Beware the 2-year-old with a Game Boy.
August 26, 2008 7:20 PM   Subscribe

My nephew is 2 and a half years old. What simple electronic toys should we buy for him?

He lives in Bulgaria, and is pretty much a typical toddler going through his stubborn tantrum phase. My parents gave him the Fisher-Price® Fun 2 Learn™ Laughtop™ earlier this summer, and he is absolutely in love with one of the games it came with. For anyone who knows the tyke, to see him play his console game is amazing--no other activity gets him so concentrated, enthusiastic and determined!

He is not quite verbal yet, and he doesn't speak or understand English--but I remember from my childhood that foreign languages never posed a problem as far as toys or video games were concerned. Shipping the gifts to Bulgaria is not an issue, however, games that plug into the TV will not work due to the different color encoding (PAL).

My mom has decided that a Game Boy would be pretty much perfect for him, and showed me this video in support of her opinion. Still, I would like to ask if there are other toys along those lines that are more appropriate for a toddler (I'm probably just bitter because I've been wanting one for myself for the past, oh, 10 years or so). What electronic toys did your kid like at his age? Is it too early to get him hooked on video games?
posted by halogen to Sports, Hobbies, & Recreation (13 answers total) 2 users marked this as a favorite
I think electronic noise machines are evil. Having worked in a day care center for 2 years, I can't stand pretty much any electronic toy.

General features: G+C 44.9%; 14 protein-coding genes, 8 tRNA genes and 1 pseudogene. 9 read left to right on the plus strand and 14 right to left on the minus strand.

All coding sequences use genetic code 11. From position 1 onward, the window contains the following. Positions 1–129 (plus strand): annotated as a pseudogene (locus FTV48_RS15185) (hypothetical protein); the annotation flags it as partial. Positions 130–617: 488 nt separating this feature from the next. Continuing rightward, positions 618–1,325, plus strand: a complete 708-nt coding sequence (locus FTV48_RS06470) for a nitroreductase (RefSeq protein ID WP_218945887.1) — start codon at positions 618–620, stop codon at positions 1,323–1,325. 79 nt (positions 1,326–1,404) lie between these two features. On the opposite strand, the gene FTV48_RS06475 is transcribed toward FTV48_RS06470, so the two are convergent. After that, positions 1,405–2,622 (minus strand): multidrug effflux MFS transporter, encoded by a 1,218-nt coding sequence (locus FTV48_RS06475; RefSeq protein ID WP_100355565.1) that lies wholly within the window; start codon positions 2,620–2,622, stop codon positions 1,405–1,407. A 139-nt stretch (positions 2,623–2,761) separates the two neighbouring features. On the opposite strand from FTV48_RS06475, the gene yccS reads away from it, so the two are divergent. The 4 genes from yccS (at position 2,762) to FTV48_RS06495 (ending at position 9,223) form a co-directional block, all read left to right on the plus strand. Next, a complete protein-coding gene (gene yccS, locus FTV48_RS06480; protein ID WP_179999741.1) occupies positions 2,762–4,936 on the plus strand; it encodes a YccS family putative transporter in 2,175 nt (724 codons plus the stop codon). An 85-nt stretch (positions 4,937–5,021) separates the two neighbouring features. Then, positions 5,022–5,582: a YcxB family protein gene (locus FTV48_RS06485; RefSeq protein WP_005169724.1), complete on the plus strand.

But... if you insist... this god-awful racket and these destroyers of silence were very, very popular with the kids.

The sound books come in a variety of annoyances as well, like Old MacDonald, farm animal and vehicles.

As for the Game Boy, I wouldn't really recommend it, mainly because to really enjoy most games, you have to be able to read and problem solve. Heck, I couldn't solve 1/2 the puzzles in Professor Layton and I'm 34.
posted by fiercekitten at 7:37 PM on August 26, 2008

Response by poster: He has a playroom full of non-electronic stuff. Plenty of cubes, Lego Duplos, a bunch of train sets, loads of children's books, a balance bike, riding toys, stuffed animals, Magna Doodle, Aqua Doodle, crayons and pencils--you name it, the kid already has it. But he doesn't pay attention to any of those toys for longer than a minute or so; the video game really is the first thing that he appears to genuinely love--he's already mastered all the levels and is no longer challenged by it, but he still enjoys showing off how good he is.
posted by halogen at 8:24 PM on August 26, 2008

Totally not too early for video games, if his parents don't object. Get a Wii. He'll probably suck until he develops some more fine motor control, but it's still fun (for the parents too).
posted by jacalata at 8:48 PM on August 26, 2008

Nthing anything but electronics.

The kid might be drawn to it, but that's because it flashes and beeps at him. I strongly disagree with jacalata--it's superduper way too early for vidgames. Little kids should spend their time in meatspace. I'm begging you. You will not find many experts who disagree with this.
posted by Camofrog at 10:06 PM on August 26, 2008 [2 favorites]